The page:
Man Mohan Adhikari

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Man Mohan Adhikari
31st Prime Minister of Nepal
In office
30 November 1994 – 12 September 1995
Monarch Birendra
Preceded by Girija Prasad Koirala
Succeeded by Sher Bahadur Deuba
Personal details
Born June 1920
Lazimpat, Kathmandu
Died April 26, 1999(1999-04-26)
Political party Communist Party of Nepal (Unified Marxist-Leninist)
Communism in Nepal
South Asian Communist Banner.svg

Man Mohan Adhikari (Nepali: मन मोहन अधिकारी June 1920 – April 26, 1999) was the 31st Prime Minister of Nepal from 1994 to 1995, representing the Communist Party of Nepal (Unified Marxist-Leninist). He was the first democratically elected Communist Party member to be Prime Minister in Nepal.

Born in Lazimpat, Kathmandu, Nepal, he spent his childhood in Biratnagar. He was sent to Varanasi to study in 1938. While studying for his B.Sc. in 1942, Adhikari took part in Quit India movement and he was arrested by the British colonial authorities and jailed along with other politicians.

During his stay in India Adhikari became involved in the communist movement, joining the Communist Party of India. He returned to Biratnagar and worked in chemical industry where, in March 1947, he took part in the Biratnagar jute mill strike and was arrested and taken to Kathmandu via land route along with Girija Prasad Koirala and Bishweshwar Prasad Koirala.[1]

He took part in the founding of the Communist Party of Nepal in 1949.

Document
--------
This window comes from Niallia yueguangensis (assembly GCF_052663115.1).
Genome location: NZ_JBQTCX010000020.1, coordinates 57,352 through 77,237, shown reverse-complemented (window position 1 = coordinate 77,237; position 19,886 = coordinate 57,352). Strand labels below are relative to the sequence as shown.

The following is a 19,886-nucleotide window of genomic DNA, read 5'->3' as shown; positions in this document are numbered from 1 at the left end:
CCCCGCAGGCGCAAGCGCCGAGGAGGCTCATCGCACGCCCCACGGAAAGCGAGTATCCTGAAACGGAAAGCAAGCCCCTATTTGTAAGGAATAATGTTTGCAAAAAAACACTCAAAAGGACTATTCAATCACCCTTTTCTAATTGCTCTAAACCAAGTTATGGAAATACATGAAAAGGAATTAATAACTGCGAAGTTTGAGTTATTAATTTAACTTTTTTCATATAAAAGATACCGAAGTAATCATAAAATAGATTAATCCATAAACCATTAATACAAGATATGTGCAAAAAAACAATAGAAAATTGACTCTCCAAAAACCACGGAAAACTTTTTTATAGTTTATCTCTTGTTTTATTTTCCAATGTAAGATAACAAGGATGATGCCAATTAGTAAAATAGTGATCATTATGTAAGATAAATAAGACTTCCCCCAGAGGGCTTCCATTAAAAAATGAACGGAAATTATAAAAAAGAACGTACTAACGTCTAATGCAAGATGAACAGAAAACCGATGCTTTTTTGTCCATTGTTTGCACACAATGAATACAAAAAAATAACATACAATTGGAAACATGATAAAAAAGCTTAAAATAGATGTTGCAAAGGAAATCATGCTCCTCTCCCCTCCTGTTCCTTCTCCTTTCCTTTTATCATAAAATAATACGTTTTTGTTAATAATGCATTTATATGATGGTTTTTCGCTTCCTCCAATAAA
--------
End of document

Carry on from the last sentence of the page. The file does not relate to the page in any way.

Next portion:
During the Bangladesh Liberation War, Adhikari asserted that the war was an Indian aggression against Pakistan.[2]

In November 1994, elections were held following a dissolution of parliament. Despite Congress securing a higher popular vote than the UML, the latter secured 88 seats to the former's 83. Neither party was successful in forming a coalition to hold a majority of the 205 seats. After failed coalition negotiations, however, Adhikari became Prime Minister of a minority government, acquiring the support of the National Democratic Party and the Sadbhavana Party.[3]

In June 1995, the National Democratic Party and the Sadbhavana Party (who helped the UML form a minority government in November 1994) supported the Nepali Congress's call for a vote of no-confidence in Adhikari's government in a special session of the House of Representatives. Adhikari attempted to dissolve parliament and call elections in an attempt to replicate the circumstances under which he assumed office in 1994. But a Supreme Court challenge led by Congress saw this move deemed unconstitutional and the parliament was restored. The vote of no-confidence proceeded successfully. Elections in 1995 saw Adhikari's government voted out of office.[4]

He was one of the few democratically elected communist party members in the world to serve as head of the government.


  1. ^ Mahendra Man Singh (3 September 2013). Forever Incomplete: The Story of Nepal. SAGE Publications. pp. 124–. ISBN 978-81-321-1658-5. 
  2. ^ Parajulee, Ramjee P.. The Democratic Transition in Nepal. Rowman & Littlefield, 2000. p. 57
  3. ^ Whelpton, John, A History of Nepal, Cambridge University Press, 2005, pp. 192-193.
  4. ^ Whelpton, John, A History of Nepal, Cambridge Univerty Press, 2005, pp. 193-195.
Political offices
Preceded by
Girija Prasad Koirala
Prime Minister of Nepal
1994 – 1995
Succeeded by
Sher Bahadur Deuba